In: Jahrbuch für Historische Kommunismusforschung 2016. Berlin: Metropol Verlag, pp. 253–266.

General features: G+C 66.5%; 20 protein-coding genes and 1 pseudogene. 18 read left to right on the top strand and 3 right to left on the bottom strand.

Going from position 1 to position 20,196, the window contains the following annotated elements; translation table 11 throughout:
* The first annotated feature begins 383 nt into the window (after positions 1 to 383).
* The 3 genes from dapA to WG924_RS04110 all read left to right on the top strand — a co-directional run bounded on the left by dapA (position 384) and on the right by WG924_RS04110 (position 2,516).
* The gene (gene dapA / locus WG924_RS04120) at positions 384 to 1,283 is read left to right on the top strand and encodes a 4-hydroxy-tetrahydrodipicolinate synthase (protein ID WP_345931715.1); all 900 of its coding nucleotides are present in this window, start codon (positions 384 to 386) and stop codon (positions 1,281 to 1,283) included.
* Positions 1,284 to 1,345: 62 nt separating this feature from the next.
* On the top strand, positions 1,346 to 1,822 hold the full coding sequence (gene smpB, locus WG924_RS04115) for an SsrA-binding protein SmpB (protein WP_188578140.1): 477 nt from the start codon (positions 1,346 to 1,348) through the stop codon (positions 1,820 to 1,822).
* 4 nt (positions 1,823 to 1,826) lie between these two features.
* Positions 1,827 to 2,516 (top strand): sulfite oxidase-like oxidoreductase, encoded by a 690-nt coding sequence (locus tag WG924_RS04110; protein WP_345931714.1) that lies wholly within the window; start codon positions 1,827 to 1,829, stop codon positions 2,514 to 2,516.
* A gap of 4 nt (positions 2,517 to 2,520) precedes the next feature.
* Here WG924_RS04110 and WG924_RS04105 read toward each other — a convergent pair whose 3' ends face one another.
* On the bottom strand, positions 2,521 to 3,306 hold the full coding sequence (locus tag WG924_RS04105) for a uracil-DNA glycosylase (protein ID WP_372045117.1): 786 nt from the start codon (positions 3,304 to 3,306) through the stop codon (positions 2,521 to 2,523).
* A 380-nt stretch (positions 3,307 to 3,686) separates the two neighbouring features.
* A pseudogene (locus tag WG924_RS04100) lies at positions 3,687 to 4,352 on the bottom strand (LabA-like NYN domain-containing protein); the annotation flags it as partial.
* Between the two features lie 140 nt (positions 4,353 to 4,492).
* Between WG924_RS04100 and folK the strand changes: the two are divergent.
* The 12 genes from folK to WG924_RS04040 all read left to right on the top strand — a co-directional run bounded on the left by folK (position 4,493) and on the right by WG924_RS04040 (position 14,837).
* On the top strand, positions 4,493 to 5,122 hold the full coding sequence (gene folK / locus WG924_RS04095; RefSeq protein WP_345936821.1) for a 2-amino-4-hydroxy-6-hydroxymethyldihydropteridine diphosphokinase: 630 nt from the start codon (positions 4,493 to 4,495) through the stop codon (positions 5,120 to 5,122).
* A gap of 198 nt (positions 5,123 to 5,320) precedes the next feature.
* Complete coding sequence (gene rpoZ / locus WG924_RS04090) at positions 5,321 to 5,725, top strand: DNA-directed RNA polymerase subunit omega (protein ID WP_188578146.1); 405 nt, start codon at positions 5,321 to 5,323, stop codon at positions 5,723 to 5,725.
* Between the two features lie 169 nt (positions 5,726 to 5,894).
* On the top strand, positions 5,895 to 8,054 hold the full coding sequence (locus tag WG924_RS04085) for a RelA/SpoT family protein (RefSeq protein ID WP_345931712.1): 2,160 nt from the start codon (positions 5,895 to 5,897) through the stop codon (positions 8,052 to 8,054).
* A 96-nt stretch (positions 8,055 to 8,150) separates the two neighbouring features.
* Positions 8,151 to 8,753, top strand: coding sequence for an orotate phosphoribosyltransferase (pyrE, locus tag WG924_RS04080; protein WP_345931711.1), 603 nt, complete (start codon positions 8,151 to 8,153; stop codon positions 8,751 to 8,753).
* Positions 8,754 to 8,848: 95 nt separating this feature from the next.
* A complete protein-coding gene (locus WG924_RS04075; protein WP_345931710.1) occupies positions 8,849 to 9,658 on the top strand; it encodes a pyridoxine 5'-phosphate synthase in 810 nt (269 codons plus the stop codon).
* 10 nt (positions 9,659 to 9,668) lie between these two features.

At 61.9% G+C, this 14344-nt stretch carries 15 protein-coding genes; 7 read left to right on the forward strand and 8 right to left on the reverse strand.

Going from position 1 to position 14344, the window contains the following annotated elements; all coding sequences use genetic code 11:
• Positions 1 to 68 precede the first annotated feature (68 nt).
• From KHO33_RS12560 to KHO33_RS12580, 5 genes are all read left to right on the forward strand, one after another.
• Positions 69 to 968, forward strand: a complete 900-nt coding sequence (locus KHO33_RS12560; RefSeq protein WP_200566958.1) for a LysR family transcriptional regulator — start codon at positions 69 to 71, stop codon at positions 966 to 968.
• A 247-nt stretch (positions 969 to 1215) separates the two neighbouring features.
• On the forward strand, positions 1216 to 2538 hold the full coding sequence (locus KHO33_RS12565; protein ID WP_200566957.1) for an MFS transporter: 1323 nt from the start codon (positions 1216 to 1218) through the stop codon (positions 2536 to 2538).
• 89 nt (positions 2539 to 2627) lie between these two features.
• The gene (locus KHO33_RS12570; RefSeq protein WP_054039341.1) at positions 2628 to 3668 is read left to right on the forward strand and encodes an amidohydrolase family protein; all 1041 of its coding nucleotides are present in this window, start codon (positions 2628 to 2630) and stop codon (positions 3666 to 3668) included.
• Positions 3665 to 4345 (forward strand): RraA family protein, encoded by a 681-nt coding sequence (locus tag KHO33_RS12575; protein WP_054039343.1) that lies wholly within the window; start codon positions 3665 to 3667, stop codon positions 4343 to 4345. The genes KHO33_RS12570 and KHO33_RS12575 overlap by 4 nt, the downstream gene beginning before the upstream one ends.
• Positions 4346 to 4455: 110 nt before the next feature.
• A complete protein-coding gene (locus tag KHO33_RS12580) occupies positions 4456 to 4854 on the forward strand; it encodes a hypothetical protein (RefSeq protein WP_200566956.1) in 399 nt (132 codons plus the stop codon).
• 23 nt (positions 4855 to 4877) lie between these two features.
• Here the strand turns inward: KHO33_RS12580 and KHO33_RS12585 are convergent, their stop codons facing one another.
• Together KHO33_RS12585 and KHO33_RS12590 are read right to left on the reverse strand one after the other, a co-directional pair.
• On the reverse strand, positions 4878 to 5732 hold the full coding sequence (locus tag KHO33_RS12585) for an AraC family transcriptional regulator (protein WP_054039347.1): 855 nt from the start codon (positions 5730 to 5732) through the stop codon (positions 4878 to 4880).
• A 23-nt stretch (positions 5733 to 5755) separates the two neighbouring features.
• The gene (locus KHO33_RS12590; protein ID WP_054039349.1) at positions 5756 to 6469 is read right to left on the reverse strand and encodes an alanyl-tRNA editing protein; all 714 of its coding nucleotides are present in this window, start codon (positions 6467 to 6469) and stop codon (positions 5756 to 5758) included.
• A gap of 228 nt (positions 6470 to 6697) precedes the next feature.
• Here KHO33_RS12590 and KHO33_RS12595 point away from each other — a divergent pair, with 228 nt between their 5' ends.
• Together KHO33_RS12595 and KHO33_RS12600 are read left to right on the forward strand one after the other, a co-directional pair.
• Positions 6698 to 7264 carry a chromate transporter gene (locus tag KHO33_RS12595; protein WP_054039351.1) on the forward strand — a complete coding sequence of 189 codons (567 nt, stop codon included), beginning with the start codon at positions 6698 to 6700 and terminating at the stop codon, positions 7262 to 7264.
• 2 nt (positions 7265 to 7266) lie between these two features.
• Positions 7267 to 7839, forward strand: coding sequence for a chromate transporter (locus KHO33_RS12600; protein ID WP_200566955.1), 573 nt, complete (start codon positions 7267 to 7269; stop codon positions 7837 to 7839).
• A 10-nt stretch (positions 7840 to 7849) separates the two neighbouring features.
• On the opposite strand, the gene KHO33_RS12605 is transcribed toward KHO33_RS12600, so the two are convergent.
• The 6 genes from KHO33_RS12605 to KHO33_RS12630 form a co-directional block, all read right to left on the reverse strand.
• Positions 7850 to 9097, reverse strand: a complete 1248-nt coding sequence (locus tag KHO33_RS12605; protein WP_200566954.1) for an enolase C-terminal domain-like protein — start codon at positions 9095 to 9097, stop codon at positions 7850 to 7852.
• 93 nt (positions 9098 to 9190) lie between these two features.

Khrushchev’s revelations of Stalin's crimes at the Twentieth Congress of the CPSU in February 1956 shook the entire Communist bloc and parties – including the German Democratic Republic. While the SED leadership feared for their power and many party members were confused, the rejection of Stalin and the anticipation of liberalisation aroused high hopes in broad sections of society. Existing research has assumed that the critique of Stalinism in the GDR was mostly undertaken by intellectuals and the party elite, while workers and employees took little notice. However, based on the Stasi’s mood reports (Stimmungsberichte) this article shows that all sections of society – workers, employees and the rural population – were attracted by the debate. The SED leadership was aware of criticism of the party as well as being faced by concrete demands for higher wages and better working conditions.